MOST DISAPPOINTING: Godzilla. Original review HERE. The previews for this film made it look like they finally got Godzilla right. And perhaps they did… but they sure as heck didn't get the humans around him right, which to make a lasting film is just as crucial. Incredible action, at the end of the day, should be secondary to memorable characters. When you don't care if they live or die, it doesn't make you as a member of the audience feel very invested in the movie. Shame. The previews really showed its potential.

MOST OVERRATED: Guardians of the Galaxy. Original review HERE. Every time this movie is praised, a fairy dies... Or an angel loses its wings. Actually what really happens is that hacks are rewarded while creativity and originality are pushed to the side. This movie is the exact same movie as The Avengers! Do you not noticed this, or do you just not care if you get the same thing repackaged a billion times over? If you don't that's fine...just don't act like this is God's gift to the cinema when it is nothing more than a couple of entertaining hours.

MOST UNDERRATED: The Amazing Spider-man 2. Original review HERE. So many haters of this movie. You may not have liked the villains, but that doesn't take away from how great the human drama is from the main characters. They make you care about this story more than you probably should, and to me that kind of connection to a character in the film is invaluable. It's not so much the love story as the feeling that these characters are actually human… Which is so rare to see in almost any film released now, let alone a comic book movie. Yet people can't get past the villain(s) or pacing. Didn't stop them from liking Guardians...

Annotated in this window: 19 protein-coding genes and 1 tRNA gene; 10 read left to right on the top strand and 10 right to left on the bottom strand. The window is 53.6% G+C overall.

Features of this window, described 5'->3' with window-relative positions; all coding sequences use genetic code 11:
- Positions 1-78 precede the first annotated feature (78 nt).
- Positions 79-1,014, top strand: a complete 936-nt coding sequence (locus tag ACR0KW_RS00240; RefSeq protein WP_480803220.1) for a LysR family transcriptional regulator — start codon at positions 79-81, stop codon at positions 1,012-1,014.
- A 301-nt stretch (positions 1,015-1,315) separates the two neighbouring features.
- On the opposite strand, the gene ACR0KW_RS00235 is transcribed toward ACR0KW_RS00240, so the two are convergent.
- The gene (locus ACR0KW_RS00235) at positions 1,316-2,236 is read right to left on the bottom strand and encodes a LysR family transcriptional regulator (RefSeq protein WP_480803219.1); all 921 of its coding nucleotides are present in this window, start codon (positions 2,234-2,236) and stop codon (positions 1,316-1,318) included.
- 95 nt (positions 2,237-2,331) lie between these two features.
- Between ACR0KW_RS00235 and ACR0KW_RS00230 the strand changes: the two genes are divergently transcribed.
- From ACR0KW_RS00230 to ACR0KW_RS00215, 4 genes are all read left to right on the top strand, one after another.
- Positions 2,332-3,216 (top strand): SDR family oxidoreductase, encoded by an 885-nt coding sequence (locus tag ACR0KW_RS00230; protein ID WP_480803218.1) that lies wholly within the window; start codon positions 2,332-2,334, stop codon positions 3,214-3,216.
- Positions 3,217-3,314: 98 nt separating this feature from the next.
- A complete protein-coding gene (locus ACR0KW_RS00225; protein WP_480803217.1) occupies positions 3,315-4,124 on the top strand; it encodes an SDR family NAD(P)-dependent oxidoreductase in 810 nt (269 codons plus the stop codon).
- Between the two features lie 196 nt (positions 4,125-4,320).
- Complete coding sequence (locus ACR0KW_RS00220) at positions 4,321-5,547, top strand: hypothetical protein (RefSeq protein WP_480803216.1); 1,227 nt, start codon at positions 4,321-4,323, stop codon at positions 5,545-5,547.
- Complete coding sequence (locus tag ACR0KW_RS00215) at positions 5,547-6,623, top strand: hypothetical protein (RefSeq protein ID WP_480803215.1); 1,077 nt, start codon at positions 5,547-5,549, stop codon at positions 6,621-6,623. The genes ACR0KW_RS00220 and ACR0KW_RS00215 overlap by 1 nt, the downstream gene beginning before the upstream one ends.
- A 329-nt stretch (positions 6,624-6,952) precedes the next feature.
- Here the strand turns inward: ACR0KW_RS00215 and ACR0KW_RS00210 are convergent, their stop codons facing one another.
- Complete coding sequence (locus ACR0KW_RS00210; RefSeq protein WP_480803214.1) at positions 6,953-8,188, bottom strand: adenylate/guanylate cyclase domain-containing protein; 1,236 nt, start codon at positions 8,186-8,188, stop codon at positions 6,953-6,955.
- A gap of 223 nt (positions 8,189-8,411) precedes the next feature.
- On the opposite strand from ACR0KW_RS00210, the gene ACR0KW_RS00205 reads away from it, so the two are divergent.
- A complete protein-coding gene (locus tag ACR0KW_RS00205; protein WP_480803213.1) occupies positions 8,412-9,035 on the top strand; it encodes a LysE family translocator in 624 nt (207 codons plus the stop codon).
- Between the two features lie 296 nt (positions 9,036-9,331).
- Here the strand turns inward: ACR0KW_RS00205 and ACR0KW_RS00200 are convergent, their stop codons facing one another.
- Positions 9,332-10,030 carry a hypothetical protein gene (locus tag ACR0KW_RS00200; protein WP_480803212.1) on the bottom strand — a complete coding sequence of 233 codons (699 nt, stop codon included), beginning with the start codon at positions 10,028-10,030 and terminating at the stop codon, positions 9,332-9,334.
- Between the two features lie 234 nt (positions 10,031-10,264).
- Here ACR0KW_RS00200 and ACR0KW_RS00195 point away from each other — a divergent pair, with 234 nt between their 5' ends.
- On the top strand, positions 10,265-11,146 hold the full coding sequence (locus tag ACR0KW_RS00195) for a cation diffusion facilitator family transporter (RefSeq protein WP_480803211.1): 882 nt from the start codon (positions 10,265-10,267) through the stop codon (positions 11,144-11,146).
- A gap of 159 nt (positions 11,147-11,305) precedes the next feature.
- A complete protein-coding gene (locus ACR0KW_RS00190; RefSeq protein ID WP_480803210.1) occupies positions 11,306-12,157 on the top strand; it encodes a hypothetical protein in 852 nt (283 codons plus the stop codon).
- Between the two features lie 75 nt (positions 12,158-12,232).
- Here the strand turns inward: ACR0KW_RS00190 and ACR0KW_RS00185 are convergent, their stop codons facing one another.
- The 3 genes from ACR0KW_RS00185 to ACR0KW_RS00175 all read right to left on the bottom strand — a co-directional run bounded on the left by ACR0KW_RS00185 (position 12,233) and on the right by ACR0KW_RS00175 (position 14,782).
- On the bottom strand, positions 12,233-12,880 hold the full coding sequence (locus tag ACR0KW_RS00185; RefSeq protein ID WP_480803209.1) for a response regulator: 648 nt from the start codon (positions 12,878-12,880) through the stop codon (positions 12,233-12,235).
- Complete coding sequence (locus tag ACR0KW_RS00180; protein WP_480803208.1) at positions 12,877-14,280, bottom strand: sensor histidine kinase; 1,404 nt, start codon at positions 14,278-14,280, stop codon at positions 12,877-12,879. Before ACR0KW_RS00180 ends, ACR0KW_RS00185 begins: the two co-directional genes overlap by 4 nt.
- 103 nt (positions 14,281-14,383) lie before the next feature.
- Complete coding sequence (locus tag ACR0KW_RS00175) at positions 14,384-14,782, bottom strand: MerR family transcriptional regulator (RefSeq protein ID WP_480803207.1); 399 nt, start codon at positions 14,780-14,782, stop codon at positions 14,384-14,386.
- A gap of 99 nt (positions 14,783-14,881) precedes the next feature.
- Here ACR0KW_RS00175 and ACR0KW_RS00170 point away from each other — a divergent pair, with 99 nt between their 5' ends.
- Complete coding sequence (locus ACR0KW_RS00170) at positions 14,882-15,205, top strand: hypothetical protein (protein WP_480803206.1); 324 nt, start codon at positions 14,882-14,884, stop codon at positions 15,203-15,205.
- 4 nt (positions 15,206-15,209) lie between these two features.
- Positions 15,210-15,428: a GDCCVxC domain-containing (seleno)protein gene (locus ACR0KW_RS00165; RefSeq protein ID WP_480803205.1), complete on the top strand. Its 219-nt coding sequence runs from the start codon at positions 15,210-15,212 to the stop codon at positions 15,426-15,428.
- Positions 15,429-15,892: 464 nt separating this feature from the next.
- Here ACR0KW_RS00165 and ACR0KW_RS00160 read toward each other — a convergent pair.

MOST SURPRISINGLY GOOD: Edge of Tomorrow. Expectations truly are everything. From the trailers this honestly looked like the most genericly stupid movie, so I was more than happy to discover how wonderful it actually was. Unexpected humor and strong characters, combined with a fun story and great action, made this one of the best movies of the summer. Not to mention one of the most original. Too bad not that many people saw it… maybe if it had had the Marvel label on its name (grumble)

MOVIE I'M MOST ASHAMED I HAVEN'T SEEN: Boyhood. There goes all my street cred for not having seen the most critically lauded film of the year right? I will eventually, and I can't wait. You don't get much better than perfect scores from Rotten Tomatoes and Metacritic. Plus everyone I've talked to has only overwhelmingly good things to say about it.

BEST MOVIE YOU'VE NEVER HEARD OF UNLESS YOU FOLLOW THE CAREERS OF THE HARRY POTTER CAST: Belle, What If. Review for What If HERE. Malfoy plays his usual sniveling type in the wonderful period drama Belle. Meanwhile, Harry Potter himself can be found in the romantic comedy that I earlier reviewed this week, What If. Both films are incredibly solid, and draw you in. I only wish that more people knew about them.


1. Dawn of the Planet of the Apes.  Can't wait to see where the franchise takes us next.
2. Edge of Tomorrow. Loved this so much I saw it 3 times.
3. X-men Days of Future Past. Original review HERE. This film was so much fun and wins the best film sequence so far this year. What's his face mutant was AWESOME.
4. The Amazing Spider-man 2. Marc Webb brings the heart to this Spider-man and I can't get enough.
5. The Fault in Our Stars. Original review HERE. You can hate on this film all you want for being a melodrama, but there is some sincerity and earnestness here that you don't find much in cinema today.

Farewell summer cinema. See you this time next year.


What If I Stay